Expand Your Shrunken Existence.


I had shrunk. It took a while to realize it, but I had.

I knew being a lawyer would be difficult. But I accepted it, anticipating that I would grow into my new role. It was the opposite. I shrank physically, mentally, socially, even spiritually.

I was a powerlifter before law school. I love lifting weights. It has a pureness to it: lift this up, put it down. There’s a meditative quality to it. Think too much and you’ll fail. The weight forces you to be in your body.

At my law firm, I lost this strength, even as I gained weight. But more than being physically weaker, my entire posture changed.

My movements became furtive. My head hung down and my shoulders bunched up. I flinched at the ring of my office phone or the ding of an email. I walked fast, even beyond the New York City stereotype. It felt like my skin had been flayed. Every bump or jostle was a slap on raw flesh.

Mentally, I became less curious, more dulled. I abandoned that uplifting sense of expansion that comes from discovering something fascinating. When I learned something at the firm, I wasn’t excited by it: I was learning it so I could finish my work, go home, and go to sleep. I wasn’t following the idea down whatever path it took me. I couldn’t get lost. The learning was purely mechanical, outcome-focused.

And I had a limited reserve of energy; a book or poem might have looked interesting, but I simply didn’t have the energy to care.

Beyond the grayness of dulled curiosity, the job mutated my thought process. I couldn’t be open. At the firm, everything was an argument, an opportunity to pick apart what people said. The legalistic thinking infected my relationships. It’s so utterly pointless — and predictable — to argue with someone over the precise way they phrase their pain instead of confronting the pain behind the words, but of course I did.

My social circle shrunk too. I could talk only about work; there was so little else in my life. And I wasn’t exactly working on the latest blockbuster Supreme Court decision. I was occupied with the daily frustrations of email, the angry partner down the hall, the broken printer. No one outside my office building cared.

I lost friends. Trying to see them was an unfunny joke because I always had to cancel at the last minute. The friendships before law school — my closest, most interesting friendships — were the ones hit the hardest.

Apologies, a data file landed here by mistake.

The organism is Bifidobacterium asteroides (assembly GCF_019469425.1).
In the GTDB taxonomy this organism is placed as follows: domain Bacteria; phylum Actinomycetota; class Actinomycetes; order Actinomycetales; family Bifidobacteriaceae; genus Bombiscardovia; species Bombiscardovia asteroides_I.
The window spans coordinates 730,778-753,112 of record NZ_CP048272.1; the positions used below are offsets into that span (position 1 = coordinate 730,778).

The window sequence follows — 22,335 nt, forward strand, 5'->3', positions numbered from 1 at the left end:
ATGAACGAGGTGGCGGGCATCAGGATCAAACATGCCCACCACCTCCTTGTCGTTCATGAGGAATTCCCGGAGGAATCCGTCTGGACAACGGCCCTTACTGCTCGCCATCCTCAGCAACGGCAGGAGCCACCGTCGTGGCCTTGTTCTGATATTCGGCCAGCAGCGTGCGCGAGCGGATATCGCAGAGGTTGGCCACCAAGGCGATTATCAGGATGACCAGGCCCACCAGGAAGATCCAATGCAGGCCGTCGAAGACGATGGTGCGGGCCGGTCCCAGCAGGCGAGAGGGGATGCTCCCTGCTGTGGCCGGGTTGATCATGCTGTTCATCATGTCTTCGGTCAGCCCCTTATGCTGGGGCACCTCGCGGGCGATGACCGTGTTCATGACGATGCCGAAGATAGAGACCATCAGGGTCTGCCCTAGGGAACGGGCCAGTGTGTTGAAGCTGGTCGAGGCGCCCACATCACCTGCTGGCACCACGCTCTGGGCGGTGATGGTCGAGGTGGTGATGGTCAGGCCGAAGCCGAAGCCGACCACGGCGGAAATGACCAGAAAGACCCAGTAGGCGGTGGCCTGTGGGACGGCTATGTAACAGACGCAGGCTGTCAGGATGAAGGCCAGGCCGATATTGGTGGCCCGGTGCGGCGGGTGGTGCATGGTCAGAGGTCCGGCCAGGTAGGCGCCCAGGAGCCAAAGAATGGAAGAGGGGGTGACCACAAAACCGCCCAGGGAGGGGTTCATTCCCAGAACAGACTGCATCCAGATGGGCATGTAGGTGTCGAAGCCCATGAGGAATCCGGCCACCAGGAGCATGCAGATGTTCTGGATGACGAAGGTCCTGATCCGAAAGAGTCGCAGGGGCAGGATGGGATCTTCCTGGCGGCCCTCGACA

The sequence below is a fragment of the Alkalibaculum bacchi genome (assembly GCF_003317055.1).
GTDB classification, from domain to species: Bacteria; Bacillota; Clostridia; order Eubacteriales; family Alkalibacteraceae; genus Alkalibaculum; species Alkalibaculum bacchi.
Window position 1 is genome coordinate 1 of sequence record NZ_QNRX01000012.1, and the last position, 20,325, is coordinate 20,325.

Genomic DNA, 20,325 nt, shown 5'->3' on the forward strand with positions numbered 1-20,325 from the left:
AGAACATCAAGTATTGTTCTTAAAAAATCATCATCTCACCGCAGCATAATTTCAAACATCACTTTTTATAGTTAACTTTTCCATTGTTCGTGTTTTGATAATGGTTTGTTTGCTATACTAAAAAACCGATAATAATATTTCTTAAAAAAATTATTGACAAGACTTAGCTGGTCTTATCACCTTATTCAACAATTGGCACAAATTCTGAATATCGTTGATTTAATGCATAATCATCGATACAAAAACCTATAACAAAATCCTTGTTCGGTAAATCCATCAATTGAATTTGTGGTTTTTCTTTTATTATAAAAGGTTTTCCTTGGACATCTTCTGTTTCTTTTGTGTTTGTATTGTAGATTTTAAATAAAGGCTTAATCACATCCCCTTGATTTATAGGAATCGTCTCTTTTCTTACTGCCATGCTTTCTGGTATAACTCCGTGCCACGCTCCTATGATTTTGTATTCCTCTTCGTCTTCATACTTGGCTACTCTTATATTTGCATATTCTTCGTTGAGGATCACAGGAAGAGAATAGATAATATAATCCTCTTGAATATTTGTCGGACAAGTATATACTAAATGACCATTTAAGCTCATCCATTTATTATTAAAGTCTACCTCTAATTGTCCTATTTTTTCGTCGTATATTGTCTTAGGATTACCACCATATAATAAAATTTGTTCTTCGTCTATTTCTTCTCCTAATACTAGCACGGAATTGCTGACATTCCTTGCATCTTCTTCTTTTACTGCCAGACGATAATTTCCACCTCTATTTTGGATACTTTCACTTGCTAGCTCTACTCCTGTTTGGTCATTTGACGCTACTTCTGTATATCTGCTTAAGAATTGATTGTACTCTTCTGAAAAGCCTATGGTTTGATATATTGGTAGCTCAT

Spiritually, my circle of compassion shrank as well. It was harder and harder to care about others. People on the street became obstacles to avoid, nothing more. I felt guilty meditating because I wasn’t checking my work email for 20 minutes.

My emotional range shrank because I numbed myself to how I felt. I couldn’t allow myself to cry. I forced everything deep down. But I spent so much energy numbing the bad emotions that I numbed the good ones, too. I don’t think you can turn down the volume on select emotions. It’s more like a master volume knob, and the entire frequency range of emotions gets dialed down.

One night, I broke down in the work bathroom. It was late and most people had gone home, so thankfully no one walked in. I wouldn’t blame anyone for crying in that bathroom, but I knew then that I had shrunk too much. I had to quit.

I didn’t stop shrinking immediately when I left that job. It’s a more gradual process, like healing after a broken bone. That healing process builds strength the same as lifting any weight. It’s not something that belongs on a to-do list. It has to be repeated, over and over.

I began, slowly, to expand. I’ve become excited about experiences again. I’m free to expand into my emotions. I can admit that I’m scared.

This expansion wouldn’t have happened if I had just gone to another law firm. (They’re all mostly the same, anyway.) No, I had to jettison that entire shrunken existence. I had to create my own version of success, one that allowed me to embrace my passions.

Now, I stand up taller. I don’t let myself shrink or be cowed. I expand.


Joseph Castelli practiced mergers and acquisitions in New York City and studied at NYU School of Law. Before that, he taught English in South Korea for three years, hiked and meditated in the Himalayas, and competed in powerlifting competitions. He now writes at Esquire No More.


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